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Re­mem­ber the Dodge Tom­a­hawk? It was shown at the Detroit Mo­tor Show back in 2003, and was fit­ted with a mas­sive 8.3-litre 370kW V10 en­gine out of a Dodge Viper, with sug­ges­tions that it might go as fast as 400km/h.

How­ever, so far non-one has ac­tu­ally seen the four-wheeled beast ac­tu­ally in mo­tion, and in fact Dodge has de­scribed it as a “rolling sculp­ture” that wasn’t meant to be rid­den, although re­ports in­di­cate that as many as nine may have been sold.

In fact, the Tom­a­hawk was lit­tle more than a gim­mick to show that the Chrysler group – and re­mem­ber, this was be­fore the Fiat takeover – had some life left in it at an time when its for­tunes were flag­ging.

What­ever, no mat­ter what hap­pened to the Tom­a­hawk, the con­cept of a four-wheeled mo­tor­cy­cle with a very pow­er­ful car en­gine lived on in the imag­i­na­tion of au­to­mo­tive and in­dus­trial de­signer Lu­dovic Lazareth, who lives in France, close to the Swiss bor­der south of Geneva.

And to il­lus­trate his skills, and fuel his pas­sion, he has de­signed the LM847, a mo­tor­cy­cle very much in the id­iom of the Tom­a­hawk, but fit­ted with a 4.7-litre Maserati V8 en­gine, and with a tilt­ing mech­a­nism that al­lows it not just to be rid­den, but to be as docile as any su­per-bike, around town as well as on the open road.

In fact, Lazareth wrote to tell us there’s a new video on his web­site, and it cer­tainly proves that the LM847 is not just le­git­i­mate, but street-le­gal! Have a look here, it’s stun­ning: www.youtube.com/ watch?v=gGmWm1i6pVo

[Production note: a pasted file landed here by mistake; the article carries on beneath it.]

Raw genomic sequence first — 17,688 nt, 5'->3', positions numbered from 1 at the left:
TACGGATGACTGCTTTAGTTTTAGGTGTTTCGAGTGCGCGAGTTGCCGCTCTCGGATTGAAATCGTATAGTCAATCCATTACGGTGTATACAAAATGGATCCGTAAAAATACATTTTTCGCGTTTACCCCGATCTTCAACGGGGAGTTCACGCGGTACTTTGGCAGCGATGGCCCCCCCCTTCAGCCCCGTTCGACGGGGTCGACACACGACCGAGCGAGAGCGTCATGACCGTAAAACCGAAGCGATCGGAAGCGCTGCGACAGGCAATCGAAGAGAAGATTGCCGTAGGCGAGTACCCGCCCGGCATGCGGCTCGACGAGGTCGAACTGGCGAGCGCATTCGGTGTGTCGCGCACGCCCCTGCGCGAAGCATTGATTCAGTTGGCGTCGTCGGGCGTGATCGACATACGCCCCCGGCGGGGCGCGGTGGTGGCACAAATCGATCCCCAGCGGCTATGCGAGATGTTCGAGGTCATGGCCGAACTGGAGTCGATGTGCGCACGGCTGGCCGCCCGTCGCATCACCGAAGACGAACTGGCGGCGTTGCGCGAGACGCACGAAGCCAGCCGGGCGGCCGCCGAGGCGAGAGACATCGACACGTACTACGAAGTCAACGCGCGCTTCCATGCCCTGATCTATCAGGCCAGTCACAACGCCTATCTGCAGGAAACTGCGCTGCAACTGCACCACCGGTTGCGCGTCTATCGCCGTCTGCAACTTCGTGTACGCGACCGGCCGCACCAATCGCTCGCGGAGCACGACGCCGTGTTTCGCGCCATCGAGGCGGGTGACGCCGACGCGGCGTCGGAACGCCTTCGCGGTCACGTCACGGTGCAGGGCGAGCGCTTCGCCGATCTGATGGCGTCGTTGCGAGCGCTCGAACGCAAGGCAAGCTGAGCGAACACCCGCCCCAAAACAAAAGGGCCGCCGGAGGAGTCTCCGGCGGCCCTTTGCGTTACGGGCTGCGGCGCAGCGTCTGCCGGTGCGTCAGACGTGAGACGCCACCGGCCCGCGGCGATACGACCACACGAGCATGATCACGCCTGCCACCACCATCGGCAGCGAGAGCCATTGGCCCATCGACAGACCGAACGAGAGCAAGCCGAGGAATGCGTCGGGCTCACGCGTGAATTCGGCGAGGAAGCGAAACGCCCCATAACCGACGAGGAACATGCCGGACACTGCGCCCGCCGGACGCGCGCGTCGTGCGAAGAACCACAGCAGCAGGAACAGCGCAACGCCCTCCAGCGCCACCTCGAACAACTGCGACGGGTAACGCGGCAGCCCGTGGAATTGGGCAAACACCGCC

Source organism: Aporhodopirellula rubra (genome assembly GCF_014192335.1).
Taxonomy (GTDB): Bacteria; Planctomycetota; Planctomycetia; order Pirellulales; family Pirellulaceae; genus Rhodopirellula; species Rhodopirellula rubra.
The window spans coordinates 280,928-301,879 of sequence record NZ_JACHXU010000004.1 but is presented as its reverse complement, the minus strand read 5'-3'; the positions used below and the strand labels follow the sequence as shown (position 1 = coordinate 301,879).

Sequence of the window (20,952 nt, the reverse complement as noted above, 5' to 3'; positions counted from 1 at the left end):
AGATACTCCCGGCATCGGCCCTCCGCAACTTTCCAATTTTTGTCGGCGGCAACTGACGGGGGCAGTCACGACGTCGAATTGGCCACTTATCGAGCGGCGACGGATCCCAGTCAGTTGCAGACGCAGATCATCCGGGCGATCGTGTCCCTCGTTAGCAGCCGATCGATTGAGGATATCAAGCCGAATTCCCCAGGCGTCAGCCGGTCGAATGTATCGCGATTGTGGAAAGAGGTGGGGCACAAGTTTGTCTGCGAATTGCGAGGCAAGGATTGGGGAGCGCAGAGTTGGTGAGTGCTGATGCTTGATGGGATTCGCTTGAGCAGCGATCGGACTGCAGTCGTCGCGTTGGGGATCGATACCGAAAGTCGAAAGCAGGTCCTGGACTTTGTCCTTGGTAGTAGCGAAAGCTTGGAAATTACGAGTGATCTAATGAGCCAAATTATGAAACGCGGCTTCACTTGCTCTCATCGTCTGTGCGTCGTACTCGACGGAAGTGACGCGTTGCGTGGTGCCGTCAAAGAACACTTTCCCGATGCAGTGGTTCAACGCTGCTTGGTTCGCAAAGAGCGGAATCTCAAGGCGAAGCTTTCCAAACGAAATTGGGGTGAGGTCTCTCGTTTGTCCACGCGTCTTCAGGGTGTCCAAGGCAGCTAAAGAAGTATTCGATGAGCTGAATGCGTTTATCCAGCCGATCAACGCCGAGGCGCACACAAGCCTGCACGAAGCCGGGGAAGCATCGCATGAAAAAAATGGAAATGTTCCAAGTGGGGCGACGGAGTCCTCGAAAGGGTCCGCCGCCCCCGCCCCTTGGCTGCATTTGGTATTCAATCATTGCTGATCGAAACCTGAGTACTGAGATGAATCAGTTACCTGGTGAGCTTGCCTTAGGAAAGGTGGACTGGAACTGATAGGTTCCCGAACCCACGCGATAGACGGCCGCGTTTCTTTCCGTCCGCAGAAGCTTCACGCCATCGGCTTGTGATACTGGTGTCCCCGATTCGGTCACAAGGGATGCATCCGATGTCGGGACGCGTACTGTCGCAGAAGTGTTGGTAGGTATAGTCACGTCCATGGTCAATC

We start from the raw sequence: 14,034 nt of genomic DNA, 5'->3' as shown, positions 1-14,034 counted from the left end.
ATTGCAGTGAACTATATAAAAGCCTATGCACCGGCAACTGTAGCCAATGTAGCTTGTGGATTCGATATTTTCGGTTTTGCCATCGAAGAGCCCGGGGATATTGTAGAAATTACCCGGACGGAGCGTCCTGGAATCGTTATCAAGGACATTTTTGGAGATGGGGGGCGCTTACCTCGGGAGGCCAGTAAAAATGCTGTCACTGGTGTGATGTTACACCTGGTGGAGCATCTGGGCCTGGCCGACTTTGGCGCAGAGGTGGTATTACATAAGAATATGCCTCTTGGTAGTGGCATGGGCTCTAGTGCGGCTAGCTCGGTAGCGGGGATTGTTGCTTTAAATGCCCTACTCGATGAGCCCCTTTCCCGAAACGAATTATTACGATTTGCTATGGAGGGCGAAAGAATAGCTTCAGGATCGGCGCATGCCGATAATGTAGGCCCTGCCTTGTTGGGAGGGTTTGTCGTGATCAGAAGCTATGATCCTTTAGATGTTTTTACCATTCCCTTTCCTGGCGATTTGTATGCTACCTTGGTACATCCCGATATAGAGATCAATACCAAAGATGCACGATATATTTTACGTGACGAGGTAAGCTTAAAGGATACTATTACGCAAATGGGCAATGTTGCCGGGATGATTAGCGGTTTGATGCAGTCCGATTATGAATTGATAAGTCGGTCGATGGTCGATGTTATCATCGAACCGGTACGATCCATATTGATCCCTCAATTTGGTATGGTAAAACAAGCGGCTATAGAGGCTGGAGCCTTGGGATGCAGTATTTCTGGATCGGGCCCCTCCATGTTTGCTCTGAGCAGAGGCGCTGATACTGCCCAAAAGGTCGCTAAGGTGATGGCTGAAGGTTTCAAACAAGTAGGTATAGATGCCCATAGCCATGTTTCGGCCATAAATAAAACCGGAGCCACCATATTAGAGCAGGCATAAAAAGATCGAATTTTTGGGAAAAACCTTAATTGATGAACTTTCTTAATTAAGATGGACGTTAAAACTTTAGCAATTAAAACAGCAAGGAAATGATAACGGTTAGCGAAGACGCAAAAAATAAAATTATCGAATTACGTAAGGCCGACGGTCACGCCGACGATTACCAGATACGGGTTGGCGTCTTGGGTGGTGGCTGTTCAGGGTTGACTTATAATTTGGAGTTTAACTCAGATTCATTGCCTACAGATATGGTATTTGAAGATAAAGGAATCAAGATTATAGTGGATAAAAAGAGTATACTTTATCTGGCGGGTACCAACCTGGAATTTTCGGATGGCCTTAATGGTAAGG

The LM847 is very sim­i­lar to that orig­i­nal Tom­a­hawk in ba­sic con­cept, with four sin­gle sided swing arms for the sus­pen­sion, 420mm rim-mounted brakes with eight pis­tons at the front and dou­ble 225mm Brembo fourpis­ton discs at the rear, plus dual hub­cen­tre steer­ing. The brake levers are re­versed on the han­dle­bar to im­prove er­gonomics, with the mech­a­nism con­tained in­side the han­dle­bar.

Lazareth de­scribes it as a four-wheel tilt­ing mo­tor­cy­cle, with a spe­cific kine­mat­ics de­sign with independent sus­pen­sion each side to al­low it to lean.

Power from the 32-valve V8 Maserati en­gine (from the Qu­at­tro­porte) is trans­mit­ted via a torque con­verter to two chains which split the 350kW and mas­sive 620Nm of torque. There’s only one speed, and 0-160 km/h takes only sec­onds, says Lu­dovic.

The bike sits on a 1,850mm wheel­base on 17-inch wheels. It’s 2,650mm long, 900mm wide, and 1,000mm high, and weighs just 400kg – which is about twice the weight of a mod­ern su­per­bike.

How much? You’ll have to ask Lu­dovic!

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